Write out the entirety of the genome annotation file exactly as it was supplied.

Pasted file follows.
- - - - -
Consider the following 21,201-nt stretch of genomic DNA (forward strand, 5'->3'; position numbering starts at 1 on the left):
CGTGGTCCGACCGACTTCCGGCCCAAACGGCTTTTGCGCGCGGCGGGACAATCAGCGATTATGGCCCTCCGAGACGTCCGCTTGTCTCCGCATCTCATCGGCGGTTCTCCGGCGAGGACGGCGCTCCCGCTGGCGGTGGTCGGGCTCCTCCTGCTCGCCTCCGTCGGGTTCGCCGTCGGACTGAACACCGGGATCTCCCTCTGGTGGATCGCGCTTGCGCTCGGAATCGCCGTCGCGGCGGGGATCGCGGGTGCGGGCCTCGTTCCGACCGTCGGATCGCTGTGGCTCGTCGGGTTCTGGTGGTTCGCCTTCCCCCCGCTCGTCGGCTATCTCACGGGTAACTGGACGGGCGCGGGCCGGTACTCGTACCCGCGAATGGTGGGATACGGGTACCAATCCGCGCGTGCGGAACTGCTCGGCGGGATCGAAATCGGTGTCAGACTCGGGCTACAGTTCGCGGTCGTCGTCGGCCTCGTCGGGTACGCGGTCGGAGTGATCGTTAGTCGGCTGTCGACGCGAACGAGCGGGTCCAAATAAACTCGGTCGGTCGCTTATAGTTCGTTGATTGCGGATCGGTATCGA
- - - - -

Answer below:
Consider the following 21,201-nt stretch of genomic DNA (forward strand, 5'->3'; position numbering starts at 1 on the left):
CGTGGTCCGACCGACTTCCGGCCCAAACGGCTTTTGCGCGCGGCGGGACAATCAGCGATTATGGCCCTCCGAGACGTCCGCTTGTCTCCGCATCTCATCGGCGGTTCTCCGGCGAGGACGGCGCTCCCGCTGGCGGTGGTCGGGCTCCTCCTGCTCGCCTCCGTCGGGTTCGCCGTCGGACTGAACACCGGGATCTCCCTCTGGTGGATCGCGCTTGCGCTCGGAATCGCCGTCGCGGCGGGGATCGCGGGTGCGGGCCTCGTTCCGACCGTCGGATCGCTGTGGCTCGTCGGGTTCTGGTGGTTCGCCTTCCCCCCGCTCGTCGGCTATCTCACGGGTAACTGGACGGGCGCGGGCCGGTACTCGTACCCGCGAATGGTGGGATACGGGTACCAATCCGCGCGTGCGGAACTGCTCGGCGGGATCGAAATCGGTGTCAGACTCGGGCTACAGTTCGCGGTCGTCGTCGGCCTCGTCGGGTACGCGGTCGGAGTGATCGTTAGTCGGCTGTCGACGCGAACGAGCGGGTCCAAATAAACTCGGTCGGTCGCTTATAGTTCGTTGATTGCGGATCGGTATCGA